Recently, several disease centers have published their own treatment experience, but each single-center study of the disease was generally limited by the sample size, which had a certain impact on the accuracy of the results. Modified Kadish staging system was the most widely used ENB staging system [10,22]. Recent studies have shown that the survival of patients with ENB was significantly associated with pathologic grade and age [20, 23]. To the best of our knowledge, this is the first study to use the nomogram model to combine age, pathologic grade, and modified Kadish staging systems to predict the prognosis of patients with ENB.
Although surgery and chemotherapy were associated with patient outcomes in univariate analysis, they were not prognostic independent predictors in multivariate analysis. Patients receiving chemotherapy often have large local tumors or distant metastases . For patients with locally advanced tumors, chemotherapy decreased the risks of systemic failure by acting on systemic micrometastasis . For patients with distant metastases who did not undergo radical surgery, chemotherapy may be a suitable treatment and control the lesions. Compared with the SEER cohort, the Chinese cohort had relatively fewer patients undergoing surgery and a higher proportion of patients receiving chemotherapy. One reason for this phenomenon was that the proportion of distant metastasis in the Chinese cohort was significantly higher than that in the Western cohort (26.4% vs. 11.6). This may be due to bias caused by too small a sample size. Another potential reason was that Sun Yat-sen University Cancer Center and The First Affiliated Hospital of Sun Yat-sen University were two famous hospitals in China, a bias toward more advanced disease among those referred to these two hospitals. Last but not least, the lack of ascertainment in SEER and the inevitable selection bias might be weighted towards a surgical group.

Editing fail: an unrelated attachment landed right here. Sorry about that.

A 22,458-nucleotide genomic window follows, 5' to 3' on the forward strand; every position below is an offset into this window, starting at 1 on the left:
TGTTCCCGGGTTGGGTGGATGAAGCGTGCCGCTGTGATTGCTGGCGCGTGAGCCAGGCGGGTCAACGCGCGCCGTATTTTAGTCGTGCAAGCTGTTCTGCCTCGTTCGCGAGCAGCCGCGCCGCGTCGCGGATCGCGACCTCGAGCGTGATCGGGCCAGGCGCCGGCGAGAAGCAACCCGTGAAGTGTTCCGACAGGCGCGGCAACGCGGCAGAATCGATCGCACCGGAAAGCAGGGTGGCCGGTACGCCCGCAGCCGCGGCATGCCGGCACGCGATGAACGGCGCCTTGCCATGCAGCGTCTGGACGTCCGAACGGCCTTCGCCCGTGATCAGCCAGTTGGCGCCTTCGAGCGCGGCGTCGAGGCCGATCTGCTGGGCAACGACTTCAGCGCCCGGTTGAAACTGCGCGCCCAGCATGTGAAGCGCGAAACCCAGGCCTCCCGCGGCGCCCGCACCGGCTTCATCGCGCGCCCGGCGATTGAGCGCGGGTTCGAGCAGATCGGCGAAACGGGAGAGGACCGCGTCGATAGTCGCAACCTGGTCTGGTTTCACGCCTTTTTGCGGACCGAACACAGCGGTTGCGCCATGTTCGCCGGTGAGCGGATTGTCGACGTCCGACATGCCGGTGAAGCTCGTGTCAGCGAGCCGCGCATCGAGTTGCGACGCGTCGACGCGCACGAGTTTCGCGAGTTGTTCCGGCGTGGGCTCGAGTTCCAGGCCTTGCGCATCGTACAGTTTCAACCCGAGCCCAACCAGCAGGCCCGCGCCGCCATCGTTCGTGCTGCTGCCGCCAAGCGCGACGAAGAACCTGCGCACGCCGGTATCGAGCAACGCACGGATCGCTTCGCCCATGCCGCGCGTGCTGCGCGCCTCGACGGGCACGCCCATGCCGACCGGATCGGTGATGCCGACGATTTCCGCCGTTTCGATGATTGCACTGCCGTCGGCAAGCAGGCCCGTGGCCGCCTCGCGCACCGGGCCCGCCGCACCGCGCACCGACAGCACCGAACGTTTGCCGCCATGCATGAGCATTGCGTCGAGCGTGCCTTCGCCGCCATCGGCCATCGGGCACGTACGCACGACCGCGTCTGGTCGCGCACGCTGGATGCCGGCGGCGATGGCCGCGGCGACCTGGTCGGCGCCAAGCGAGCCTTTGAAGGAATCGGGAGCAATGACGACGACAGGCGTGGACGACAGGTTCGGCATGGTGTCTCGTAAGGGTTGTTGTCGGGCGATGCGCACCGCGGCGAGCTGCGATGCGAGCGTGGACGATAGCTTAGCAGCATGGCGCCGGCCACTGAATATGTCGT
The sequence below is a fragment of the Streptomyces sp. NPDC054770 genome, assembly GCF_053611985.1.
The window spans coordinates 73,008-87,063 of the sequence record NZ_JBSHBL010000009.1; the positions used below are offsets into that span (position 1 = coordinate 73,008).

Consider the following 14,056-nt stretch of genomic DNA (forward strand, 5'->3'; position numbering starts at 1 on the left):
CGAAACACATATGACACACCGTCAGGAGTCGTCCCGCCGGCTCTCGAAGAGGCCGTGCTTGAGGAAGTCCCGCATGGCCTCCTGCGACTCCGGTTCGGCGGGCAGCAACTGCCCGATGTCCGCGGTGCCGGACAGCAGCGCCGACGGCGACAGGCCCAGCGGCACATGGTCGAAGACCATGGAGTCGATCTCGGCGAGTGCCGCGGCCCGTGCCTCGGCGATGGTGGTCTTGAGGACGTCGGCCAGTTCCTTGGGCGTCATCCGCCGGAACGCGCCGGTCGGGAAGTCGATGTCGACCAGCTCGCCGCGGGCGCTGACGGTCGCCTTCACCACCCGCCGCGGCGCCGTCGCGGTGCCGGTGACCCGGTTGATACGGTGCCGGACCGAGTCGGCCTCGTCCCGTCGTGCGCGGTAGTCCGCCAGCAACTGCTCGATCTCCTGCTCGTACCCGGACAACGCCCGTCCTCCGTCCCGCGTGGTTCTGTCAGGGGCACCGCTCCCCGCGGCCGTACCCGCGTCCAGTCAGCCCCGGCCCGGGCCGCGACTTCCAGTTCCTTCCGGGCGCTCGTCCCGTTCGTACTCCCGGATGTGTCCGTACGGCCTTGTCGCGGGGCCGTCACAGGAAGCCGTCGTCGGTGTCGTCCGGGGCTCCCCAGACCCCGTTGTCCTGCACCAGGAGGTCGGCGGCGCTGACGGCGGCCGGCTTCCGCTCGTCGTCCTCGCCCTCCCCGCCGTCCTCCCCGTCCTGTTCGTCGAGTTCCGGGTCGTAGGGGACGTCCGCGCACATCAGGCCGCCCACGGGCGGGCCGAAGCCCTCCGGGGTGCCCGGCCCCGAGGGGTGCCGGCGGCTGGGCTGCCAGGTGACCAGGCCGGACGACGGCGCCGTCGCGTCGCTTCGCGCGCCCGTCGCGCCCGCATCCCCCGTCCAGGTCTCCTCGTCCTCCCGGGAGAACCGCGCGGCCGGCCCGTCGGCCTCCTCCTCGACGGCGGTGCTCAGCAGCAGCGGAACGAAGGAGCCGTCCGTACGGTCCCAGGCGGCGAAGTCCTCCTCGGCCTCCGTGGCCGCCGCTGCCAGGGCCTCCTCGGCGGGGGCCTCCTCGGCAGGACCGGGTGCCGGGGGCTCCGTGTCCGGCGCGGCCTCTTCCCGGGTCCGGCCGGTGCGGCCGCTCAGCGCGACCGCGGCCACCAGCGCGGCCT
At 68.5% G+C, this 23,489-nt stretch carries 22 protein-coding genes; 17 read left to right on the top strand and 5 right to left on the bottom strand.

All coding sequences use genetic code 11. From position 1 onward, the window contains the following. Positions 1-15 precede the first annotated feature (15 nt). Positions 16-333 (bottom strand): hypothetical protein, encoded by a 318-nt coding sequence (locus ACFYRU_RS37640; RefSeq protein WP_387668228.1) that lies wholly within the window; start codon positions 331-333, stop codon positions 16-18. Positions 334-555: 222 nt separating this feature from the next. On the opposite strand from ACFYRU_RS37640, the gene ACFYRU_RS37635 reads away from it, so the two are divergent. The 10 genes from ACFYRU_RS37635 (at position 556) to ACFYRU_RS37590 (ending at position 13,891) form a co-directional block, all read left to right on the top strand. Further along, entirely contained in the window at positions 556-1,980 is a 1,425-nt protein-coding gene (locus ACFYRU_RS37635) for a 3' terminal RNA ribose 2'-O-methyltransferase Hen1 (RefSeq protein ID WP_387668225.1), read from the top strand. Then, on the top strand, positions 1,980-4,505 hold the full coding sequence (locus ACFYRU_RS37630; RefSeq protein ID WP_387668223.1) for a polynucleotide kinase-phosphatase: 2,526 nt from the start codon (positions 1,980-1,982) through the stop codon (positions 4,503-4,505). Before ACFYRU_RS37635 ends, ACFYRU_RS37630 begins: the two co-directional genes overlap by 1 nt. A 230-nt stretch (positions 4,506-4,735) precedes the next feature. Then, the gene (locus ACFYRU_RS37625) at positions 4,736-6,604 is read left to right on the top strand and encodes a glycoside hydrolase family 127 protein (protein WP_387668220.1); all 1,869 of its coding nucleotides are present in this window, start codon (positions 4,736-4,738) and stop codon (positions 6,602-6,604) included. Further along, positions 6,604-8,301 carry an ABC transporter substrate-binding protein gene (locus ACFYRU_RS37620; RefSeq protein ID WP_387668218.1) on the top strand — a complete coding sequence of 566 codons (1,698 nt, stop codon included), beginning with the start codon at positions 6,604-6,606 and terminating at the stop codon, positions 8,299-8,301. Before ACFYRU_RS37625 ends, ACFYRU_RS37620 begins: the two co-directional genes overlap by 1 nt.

The role of age in ENB is still controversial and unclear. In this study, the best cutoff values of 54 and 70 were calculated by X-tile , and the prognosis was the best in the group of patients younger than 54 years old. Although these patients all received the same treatment strategy, this study still showed different survival trends in three groups. Yin et al. showed that patients older than 60 years of age had a worse prognosis . Previous studies have shown that young patients with ENB have more aggressive disease, but these patients are sensitive to chemotherapy and can achieve good results through a combination of chemotherapy and radiotherapy . We recommend that young, locally advanced patients enter Multi-Disciplinary Therapy Meeting (MDT) to discuss and determine treatment options.